You will receive your full spouse’s benefit amount if you wait until you reach full retirement age to begin receiving benefits. [I qualify since I am age 68.]

If you do have enough credits to qualify for your own Social Security benefits and you apply for your own retirement benefits and for benefits as a spouse, we always pay your own benefits first. If your benefits as a spouse are higher than your own retirement benefits, you will get a combination of benefits equaling the higher spouse benefit...
[end quote]

Prof. Kotlikoff says that the Social Security web pages are often misleading. He also makes a very strong point that people can live much longer than they expect to. So it may make sense for me to suspend my Social Security and apply for a spousal Social Security benefit for the next 2 years in order to bump up my benefits starting at age 70.


Has anyone here done that? What procedure did you follow?
Thanks,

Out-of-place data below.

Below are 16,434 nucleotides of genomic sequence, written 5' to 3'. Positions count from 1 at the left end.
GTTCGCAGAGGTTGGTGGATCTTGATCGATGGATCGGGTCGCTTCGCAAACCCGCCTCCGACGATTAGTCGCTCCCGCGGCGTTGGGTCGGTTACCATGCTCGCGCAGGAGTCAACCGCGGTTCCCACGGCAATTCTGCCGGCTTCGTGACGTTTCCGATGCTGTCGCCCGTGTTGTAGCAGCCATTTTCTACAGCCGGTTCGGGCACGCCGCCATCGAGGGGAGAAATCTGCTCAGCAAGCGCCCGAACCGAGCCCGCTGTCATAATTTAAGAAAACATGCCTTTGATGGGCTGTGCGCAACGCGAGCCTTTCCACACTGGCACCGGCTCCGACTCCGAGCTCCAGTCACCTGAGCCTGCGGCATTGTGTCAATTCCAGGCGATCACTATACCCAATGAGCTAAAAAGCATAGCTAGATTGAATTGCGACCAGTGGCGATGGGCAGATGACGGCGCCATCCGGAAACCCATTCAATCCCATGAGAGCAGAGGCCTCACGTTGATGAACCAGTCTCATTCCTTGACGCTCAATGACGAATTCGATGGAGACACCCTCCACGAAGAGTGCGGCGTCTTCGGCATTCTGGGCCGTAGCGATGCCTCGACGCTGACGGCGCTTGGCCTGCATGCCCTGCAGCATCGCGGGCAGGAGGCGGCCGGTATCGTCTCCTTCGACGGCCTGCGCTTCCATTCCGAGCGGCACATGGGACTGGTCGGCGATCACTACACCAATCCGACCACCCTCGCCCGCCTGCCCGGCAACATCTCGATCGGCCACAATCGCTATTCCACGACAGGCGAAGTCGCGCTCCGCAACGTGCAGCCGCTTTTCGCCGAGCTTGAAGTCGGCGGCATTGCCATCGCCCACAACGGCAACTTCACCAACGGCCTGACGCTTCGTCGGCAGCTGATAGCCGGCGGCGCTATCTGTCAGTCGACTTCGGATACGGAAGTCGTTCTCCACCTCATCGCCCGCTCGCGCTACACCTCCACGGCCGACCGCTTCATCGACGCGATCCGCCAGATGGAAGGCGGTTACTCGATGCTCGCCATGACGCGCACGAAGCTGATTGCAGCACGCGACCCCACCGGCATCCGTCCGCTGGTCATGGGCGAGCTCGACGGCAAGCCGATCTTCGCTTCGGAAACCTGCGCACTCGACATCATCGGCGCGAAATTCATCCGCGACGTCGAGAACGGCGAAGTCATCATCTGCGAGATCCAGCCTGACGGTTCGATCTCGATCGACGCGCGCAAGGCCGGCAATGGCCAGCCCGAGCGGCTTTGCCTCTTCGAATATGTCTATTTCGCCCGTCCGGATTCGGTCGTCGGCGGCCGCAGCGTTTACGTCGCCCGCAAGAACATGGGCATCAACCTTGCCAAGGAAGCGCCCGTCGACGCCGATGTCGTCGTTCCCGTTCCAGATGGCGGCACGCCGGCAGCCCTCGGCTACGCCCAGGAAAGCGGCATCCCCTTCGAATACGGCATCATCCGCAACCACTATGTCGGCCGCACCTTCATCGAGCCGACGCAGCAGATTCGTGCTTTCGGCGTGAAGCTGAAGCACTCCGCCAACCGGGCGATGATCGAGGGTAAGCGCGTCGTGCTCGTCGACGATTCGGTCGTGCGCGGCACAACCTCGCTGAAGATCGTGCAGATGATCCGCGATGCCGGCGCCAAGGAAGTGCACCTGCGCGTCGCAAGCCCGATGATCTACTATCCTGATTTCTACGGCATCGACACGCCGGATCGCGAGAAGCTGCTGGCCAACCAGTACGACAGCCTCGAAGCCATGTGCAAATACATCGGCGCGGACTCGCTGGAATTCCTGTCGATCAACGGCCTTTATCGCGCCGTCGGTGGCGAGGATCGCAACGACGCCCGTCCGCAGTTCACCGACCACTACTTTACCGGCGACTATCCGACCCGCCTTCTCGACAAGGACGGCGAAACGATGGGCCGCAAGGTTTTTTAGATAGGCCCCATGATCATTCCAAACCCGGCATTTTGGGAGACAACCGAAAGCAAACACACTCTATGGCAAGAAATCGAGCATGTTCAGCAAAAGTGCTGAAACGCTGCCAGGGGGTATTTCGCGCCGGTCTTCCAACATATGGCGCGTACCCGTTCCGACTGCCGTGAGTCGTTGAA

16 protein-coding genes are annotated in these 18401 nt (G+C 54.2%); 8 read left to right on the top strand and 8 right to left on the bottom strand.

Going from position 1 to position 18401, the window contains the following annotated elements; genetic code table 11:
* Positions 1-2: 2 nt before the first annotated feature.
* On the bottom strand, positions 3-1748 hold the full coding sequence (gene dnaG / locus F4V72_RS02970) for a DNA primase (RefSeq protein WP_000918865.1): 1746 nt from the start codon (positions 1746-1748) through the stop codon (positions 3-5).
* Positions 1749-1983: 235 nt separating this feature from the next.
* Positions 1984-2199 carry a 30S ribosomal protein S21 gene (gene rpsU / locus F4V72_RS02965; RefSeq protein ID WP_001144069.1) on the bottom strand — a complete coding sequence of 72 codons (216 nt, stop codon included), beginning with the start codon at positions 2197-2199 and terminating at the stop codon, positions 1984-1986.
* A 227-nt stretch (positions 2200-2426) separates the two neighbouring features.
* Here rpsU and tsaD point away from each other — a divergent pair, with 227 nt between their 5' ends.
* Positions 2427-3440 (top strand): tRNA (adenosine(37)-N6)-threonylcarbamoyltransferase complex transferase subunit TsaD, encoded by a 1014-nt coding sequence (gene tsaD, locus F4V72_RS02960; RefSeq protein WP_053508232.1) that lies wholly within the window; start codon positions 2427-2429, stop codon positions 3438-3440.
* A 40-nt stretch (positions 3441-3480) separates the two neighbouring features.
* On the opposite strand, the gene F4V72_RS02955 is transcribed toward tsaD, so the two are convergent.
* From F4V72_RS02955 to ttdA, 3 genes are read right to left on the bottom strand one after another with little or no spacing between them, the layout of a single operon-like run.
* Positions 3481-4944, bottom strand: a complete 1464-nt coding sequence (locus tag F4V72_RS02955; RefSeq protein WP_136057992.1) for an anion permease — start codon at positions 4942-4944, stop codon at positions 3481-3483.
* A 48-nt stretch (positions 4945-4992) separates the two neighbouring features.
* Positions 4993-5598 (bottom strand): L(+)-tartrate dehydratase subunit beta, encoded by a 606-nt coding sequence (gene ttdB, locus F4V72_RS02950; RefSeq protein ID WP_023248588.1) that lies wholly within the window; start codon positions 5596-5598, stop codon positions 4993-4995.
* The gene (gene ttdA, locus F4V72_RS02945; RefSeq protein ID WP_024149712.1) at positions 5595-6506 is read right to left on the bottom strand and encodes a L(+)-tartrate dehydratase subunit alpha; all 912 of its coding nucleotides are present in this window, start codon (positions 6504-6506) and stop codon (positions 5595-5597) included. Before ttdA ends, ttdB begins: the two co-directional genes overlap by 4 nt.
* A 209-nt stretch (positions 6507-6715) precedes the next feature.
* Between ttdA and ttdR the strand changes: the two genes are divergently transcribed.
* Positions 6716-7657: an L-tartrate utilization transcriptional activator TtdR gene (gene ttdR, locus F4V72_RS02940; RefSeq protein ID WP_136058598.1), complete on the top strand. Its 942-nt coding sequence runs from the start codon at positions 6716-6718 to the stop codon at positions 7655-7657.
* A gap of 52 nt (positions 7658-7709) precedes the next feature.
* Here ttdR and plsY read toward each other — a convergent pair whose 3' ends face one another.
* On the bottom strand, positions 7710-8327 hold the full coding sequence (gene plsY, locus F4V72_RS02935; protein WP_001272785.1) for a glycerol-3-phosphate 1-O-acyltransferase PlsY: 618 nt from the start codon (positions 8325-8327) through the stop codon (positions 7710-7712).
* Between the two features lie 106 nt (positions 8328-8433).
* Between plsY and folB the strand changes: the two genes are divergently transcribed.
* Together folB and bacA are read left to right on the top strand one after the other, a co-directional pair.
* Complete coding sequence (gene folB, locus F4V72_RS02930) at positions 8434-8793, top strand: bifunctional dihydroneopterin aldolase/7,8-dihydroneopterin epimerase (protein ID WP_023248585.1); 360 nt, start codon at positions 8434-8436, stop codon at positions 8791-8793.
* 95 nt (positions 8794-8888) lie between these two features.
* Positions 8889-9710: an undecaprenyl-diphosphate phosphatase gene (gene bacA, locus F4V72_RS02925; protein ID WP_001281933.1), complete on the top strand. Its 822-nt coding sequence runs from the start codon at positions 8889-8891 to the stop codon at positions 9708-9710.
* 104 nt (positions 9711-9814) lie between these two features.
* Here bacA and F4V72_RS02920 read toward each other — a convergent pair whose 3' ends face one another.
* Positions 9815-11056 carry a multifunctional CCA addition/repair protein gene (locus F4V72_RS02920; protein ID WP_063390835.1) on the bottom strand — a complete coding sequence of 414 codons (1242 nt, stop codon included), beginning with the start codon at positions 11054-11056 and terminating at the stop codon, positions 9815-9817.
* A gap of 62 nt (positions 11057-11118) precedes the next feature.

Wendy
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Added to my above post:
https://www.ssa.gov/benefits/retirement/planner/claiming.htm...


Filing Rules for Retirement and Spouses Benefits

The Bipartisan Budget Act of 2015 made some changes to Social Security’s laws about filing for retirement and spousal benefits.

First Change: Timing of Multiple Benefits
(also called “Deemed Filing”)

Deemed filing means that when you file for either your retirement or your spouse’s benefit, you are required or “deemed” to file for the other benefit as well. The Bipartisan Budget Act extends deemed filing rules to apply at full retirement age and beyond.

What is the reason for this change? Historically, if spousal benefits were higher than their own retirement benefit, they received a combination of benefits equaling the higher benefit. This change in the law preserves the fairness of the incentives to delay, but it means that you cannot receive one type of benefit while at the same time earning a bonus for delaying the other benefit.

For requests submitted on or after April 30, 2016:
You can voluntarily suspend benefit payments at your full retirement age to earn higher benefits for delaying.

If you have suspended your benefits, you cannot continue receiving other benefits (such as spousal benefits) on another person’s record.